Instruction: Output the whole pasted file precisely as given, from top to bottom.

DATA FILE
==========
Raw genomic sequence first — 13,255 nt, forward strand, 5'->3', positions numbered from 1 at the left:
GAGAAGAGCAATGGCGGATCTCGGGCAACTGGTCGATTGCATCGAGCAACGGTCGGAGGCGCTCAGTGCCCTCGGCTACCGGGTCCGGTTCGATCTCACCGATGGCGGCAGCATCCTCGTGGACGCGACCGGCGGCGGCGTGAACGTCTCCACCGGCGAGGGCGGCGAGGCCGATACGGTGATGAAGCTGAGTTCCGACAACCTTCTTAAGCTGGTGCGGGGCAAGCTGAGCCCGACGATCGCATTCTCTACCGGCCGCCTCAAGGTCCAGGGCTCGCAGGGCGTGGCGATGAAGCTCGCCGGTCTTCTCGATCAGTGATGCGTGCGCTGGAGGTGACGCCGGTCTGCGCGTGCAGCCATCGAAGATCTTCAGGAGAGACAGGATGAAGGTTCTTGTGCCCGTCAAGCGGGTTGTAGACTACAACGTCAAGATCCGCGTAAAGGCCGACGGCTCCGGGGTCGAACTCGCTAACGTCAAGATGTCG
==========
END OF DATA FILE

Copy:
Raw genomic sequence first — 13,255 nt, forward strand, 5'->3', positions numbered from 1 at the left:
GAGAAGAGCAATGGCGGATCTCGGGCAACTGGTCGATTGCATCGAGCAACGGTCGGAGGCGCTCAGTGCCCTCGGCTACCGGGTCCGGTTCGATCTCACCGATGGCGGCAGCATCCTCGTGGACGCGACCGGCGGCGGCGTGAACGTCTCCACCGGCGAGGGCGGCGAGGCCGATACGGTGATGAAGCTGAGTTCCGACAACCTTCTTAAGCTGGTGCGGGGCAAGCTGAGCCCGACGATCGCATTCTCTACCGGCCGCCTCAAGGTCCAGGGCTCGCAGGGCGTGGCGATGAAGCTCGCCGGTCTTCTCGATCAGTGATGCGTGCGCTGGAGGTGACGCCGGTCTGCGCGTGCAGCCATCGAAGATCTTCAGGAGAGACAGGATGAAGGTTCTTGTGCCCGTCAAGCGGGTTGTAGACTACAACGTCAAGATCCGCGTAAAGGCCGACGGCTCCGGGGTCGAACTCGCTAACGTCAAGATGTCG